It makes a huge difference, simply because it addresses a very important aspect of dance, movement, and all of life - intention. Our intention is set by our thought. We can do things without a specific intention or a guiding principle, and that is when we rely on our lifelong habits - it could be walking in the street or looking at a phone - we don't pay any specific attention or set an intention for those things.
Experiment time! Try this at home:
That's it. Sit down.
Now let's try this again, but differently:
Get up from your chair, but tell yourself this first: "I'm not going to get up. I think I might stay, maybe I'll get up, and maybe I won't. I'll do it on my own schedule". Then get up.
How did that feel? Even if it wasn't a big difference, there was a difference.
Pausing and noticing are key principles in achieving awareness, similar to meditation. We observe the tension that was building up towards the action of standing up, we can release that tension, and perform the same movement with a whole different feeling to it. The biggest changes I felt were not visible on my body, but internally felt - and also by my dance partners.
Those are things that you learn in an alexander technique session - a teacher will guide you through very simple movements, like sitting, standing, walking, picking something up, and you will find that there are many habits that you didn't even think about thinking about.
Dancing made soft - how it applies to dance
Another goal in finding those habits is to raise the efficiency of moving around in life. When you use less energy, when you don't strain your body and put pressure on places that you shouldn't, you can reduce pain and have more energy to do other things. Personally, it helped me eliminate lower back pain in dance almost completely, and enjoy my dances so much more.
Dancing became effortless at some point for me, it felt like cheating! I was barely sweating even after dancing fast because I learned to dance from a "place of rest", I stopped pushing or "engaging" and let the body fall into place.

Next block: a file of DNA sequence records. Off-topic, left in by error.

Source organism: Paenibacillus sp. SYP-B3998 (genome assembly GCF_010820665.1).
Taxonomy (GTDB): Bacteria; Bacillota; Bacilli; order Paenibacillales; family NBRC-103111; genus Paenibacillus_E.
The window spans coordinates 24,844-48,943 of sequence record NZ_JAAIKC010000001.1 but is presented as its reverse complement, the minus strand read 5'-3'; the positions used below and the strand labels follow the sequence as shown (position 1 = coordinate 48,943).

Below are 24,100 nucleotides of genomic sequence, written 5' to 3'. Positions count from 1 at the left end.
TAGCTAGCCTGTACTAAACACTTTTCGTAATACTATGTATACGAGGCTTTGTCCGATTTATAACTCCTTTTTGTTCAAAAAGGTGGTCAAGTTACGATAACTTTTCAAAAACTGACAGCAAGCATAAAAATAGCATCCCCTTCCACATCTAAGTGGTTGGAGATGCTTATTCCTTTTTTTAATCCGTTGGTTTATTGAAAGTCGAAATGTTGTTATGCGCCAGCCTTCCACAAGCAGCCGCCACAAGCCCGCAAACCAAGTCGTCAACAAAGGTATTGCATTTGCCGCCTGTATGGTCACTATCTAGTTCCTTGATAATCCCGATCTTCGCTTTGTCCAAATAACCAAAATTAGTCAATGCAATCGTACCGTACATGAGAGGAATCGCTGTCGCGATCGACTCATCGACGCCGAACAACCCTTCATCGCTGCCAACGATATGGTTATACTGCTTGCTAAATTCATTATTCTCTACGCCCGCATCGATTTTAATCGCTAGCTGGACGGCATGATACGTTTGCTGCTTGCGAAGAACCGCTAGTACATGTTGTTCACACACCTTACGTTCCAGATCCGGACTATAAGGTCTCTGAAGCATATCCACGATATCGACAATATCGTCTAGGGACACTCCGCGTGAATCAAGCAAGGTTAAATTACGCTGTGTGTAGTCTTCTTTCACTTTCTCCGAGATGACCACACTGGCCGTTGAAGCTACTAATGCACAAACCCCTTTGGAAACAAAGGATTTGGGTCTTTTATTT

One of the best perks was that my balance got better - instead of pulling muscles and holding everything together, I let EVERYTHING go and let the ground push against my feet, the result was stress-free and much better than the way I have balanced so far, which was - using ballet turn-out and core flexion.
"How can you not engage muscles and still move? it doesn't make any sense."
I thought so too...let's think about it: Why do we think "engage" anyway? Usually, because we want to feel that we are doing a movement - especially if that movement has a certain technique. But here's the deal: You don't have to feel that you are doing something in order to do it.
Intention leads the body. By just taking the body into the form we want, our muscles will accommodate that. A form, or a feeling in a certain move, is what dictates what muscles we use and how. We can't think about all of it at once, our brains have a limited focus capability, and we would like to use it for other things in dance.
We don't really need to take movements apart and activate each muscle consciously, but we do need to understand how our body works, to visualize processes and know the mechanisms.
Experiment time again!
I swear this has a point.
How are you standing up just now? Are you thinking about core, quad, and shoulder engagement? Probably not, and why would you? If standing is a "habit" you do every day, you don't need to think about the muscles being used, you just set the intention ("stand up"), the muscles work to get you there, and they keep you standing.
Dance includes movements that aren't habits (yet), and we use a lot of thinking when learning something new, but it actually might unnecessarily elongate our learning process. We will try too hard, do too much and use too much energy anyway, even if we encourage the intention of letting go. I believe we don't need to think about engaging or activating muscles - we set the intention, and the muscles will serve it.
Stand up on one foot
Stand tilting your whole body towards the standing leg, until you start falling - hold off putting the free leg down as much as possible
See what happens.
You will lose balance at one point, and notice how the body reacts. We try to balance, and you might notice that you bend your knee - but why? Our intention was to stay standing, and our muscles served that intention, as we are more grounded and stable when we bend our knees. Our body knows! We usually don't need to tell it.
To conclude, there's a lot more to talk about regard Alexander technique, dance, and the connection between them, but I'm keeping it short. I have combined the principles of Alexander technique in all of my teachings, be it Zouk privates and group classes, or "Dance is a language" workshops. The results are outstanding to feel and see.
I'll end with a few amazing free resources - information, exercises, and more - and an invitation to ask me questions! I'd love to talk more about it.
What is the technique, quick history, principles:
Scientific research backing the Alexander technique
How does it work? session overview
Exercises and concepts by Robert Rickover: